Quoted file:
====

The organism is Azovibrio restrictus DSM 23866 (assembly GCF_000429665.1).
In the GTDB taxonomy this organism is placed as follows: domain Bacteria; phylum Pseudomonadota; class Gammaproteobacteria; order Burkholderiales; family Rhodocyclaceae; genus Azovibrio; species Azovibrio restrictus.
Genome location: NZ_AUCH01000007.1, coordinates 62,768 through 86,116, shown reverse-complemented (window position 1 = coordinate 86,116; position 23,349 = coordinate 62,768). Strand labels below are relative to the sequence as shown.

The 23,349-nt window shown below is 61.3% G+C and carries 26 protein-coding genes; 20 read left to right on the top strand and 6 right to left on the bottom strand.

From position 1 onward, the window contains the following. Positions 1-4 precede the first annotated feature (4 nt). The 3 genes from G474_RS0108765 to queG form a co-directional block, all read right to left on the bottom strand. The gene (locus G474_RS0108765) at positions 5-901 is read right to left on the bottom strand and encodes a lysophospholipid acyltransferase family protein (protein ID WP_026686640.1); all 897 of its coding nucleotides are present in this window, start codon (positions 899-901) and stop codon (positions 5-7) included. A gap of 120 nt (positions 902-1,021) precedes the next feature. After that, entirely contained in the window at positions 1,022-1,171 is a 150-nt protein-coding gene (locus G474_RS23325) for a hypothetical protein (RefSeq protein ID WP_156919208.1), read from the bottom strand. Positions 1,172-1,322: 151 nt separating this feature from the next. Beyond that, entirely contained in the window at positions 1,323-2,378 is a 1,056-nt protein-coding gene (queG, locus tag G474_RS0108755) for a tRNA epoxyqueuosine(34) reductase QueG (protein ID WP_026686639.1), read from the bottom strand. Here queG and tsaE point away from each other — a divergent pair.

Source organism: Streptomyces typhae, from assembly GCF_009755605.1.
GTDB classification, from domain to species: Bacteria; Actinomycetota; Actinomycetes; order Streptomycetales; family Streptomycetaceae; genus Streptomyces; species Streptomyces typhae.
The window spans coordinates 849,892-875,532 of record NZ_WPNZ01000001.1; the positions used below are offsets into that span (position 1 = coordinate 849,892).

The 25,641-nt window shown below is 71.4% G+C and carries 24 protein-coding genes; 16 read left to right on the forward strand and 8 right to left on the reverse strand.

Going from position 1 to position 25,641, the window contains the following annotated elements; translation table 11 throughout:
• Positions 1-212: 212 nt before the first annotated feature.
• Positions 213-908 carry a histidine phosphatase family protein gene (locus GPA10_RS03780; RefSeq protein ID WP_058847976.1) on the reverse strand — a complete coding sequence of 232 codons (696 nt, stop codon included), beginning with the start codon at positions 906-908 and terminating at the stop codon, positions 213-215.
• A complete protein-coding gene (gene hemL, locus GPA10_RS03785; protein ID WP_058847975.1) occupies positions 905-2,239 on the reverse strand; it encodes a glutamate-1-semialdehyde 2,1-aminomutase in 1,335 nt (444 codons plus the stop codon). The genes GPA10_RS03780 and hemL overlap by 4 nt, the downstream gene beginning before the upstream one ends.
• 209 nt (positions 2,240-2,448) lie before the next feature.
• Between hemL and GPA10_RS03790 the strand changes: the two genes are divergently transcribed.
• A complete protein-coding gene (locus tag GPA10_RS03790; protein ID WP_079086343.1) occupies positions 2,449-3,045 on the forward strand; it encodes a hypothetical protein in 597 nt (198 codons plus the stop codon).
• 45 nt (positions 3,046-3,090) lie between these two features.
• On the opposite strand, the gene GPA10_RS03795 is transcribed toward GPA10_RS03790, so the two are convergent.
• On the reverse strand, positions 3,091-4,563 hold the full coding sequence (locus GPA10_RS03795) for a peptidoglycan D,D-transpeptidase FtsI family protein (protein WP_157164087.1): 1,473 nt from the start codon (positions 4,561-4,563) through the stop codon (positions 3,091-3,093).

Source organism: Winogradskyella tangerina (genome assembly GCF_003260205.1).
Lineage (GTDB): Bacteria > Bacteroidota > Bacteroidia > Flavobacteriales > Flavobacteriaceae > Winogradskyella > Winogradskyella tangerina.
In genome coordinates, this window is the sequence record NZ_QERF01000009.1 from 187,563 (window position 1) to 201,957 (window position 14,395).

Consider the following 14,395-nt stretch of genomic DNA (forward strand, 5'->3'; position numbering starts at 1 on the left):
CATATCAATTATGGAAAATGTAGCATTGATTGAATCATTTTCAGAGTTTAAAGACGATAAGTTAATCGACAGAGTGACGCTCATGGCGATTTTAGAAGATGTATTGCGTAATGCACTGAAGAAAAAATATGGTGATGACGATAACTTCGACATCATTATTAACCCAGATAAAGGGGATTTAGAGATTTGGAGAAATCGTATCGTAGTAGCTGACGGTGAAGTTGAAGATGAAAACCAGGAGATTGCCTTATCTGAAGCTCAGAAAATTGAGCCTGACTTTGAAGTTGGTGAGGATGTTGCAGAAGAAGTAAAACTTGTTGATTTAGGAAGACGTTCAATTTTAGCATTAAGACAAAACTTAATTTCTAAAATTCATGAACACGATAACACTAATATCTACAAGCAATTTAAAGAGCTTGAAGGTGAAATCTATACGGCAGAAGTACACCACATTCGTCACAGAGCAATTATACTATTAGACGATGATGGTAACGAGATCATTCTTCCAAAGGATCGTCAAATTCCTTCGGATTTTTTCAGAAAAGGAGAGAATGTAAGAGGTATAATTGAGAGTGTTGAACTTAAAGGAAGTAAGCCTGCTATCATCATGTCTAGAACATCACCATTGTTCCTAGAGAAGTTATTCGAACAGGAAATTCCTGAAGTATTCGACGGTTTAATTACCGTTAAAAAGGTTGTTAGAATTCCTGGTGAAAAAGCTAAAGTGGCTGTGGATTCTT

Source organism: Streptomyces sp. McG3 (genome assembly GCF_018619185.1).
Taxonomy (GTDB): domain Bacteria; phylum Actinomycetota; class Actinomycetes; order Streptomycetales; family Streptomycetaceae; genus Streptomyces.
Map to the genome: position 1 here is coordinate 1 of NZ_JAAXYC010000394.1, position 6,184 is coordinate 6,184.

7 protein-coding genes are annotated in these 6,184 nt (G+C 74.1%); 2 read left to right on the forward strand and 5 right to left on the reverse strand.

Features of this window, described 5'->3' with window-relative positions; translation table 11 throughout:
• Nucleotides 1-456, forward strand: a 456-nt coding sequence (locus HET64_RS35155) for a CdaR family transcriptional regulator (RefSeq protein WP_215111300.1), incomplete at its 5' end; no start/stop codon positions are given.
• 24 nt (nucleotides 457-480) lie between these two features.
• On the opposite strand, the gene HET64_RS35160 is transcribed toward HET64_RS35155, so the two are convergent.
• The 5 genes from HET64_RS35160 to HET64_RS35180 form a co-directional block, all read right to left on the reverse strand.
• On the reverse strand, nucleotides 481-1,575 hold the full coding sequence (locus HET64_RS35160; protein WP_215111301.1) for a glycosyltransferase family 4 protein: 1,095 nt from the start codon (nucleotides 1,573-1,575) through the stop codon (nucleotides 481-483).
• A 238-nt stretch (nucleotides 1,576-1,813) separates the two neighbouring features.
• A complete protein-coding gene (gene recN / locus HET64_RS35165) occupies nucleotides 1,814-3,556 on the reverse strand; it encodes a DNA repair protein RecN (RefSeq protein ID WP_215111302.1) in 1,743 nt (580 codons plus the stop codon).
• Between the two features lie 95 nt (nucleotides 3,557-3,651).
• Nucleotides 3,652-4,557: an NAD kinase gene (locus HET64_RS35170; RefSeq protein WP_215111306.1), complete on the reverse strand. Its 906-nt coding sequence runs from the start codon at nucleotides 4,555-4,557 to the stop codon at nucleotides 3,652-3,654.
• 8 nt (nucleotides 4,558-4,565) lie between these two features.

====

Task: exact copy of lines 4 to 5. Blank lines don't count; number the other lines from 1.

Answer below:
The 23,349-nt window shown below is 61.3% G+C and carries 26 protein-coding genes; 20 read left to right on the top strand and 6 right to left on the bottom strand.

From position 1 onward, the window contains the following. Positions 1-4 precede the first annotated feature (4 nt). The 3 genes from G474_RS0108765 to queG form a co-directional block, all read right to left on the bottom strand. The gene (locus G474_RS0108765) at positions 5-901 is read right to left on the bottom strand and encodes a lysophospholipid acyltransferase family protein (protein ID WP_026686640.1); all 897 of its coding nucleotides are present in this window, start codon (positions 899-901) and stop codon (positions 5-7) included. A gap of 120 nt (positions 902-1,021) precedes the next feature. After that, entirely contained in the window at positions 1,022-1,171 is a 150-nt protein-coding gene (locus G474_RS23325) for a hypothetical protein (RefSeq protein ID WP_156919208.1), read from the bottom strand. Positions 1,172-1,322: 151 nt separating this feature from the next. Beyond that, entirely contained in the window at positions 1,323-2,378 is a 1,056-nt protein-coding gene (queG, locus tag G474_RS0108755) for a tRNA epoxyqueuosine(34) reductase QueG (protein ID WP_026686639.1), read from the bottom strand. Here queG and tsaE point away from each other — a divergent pair.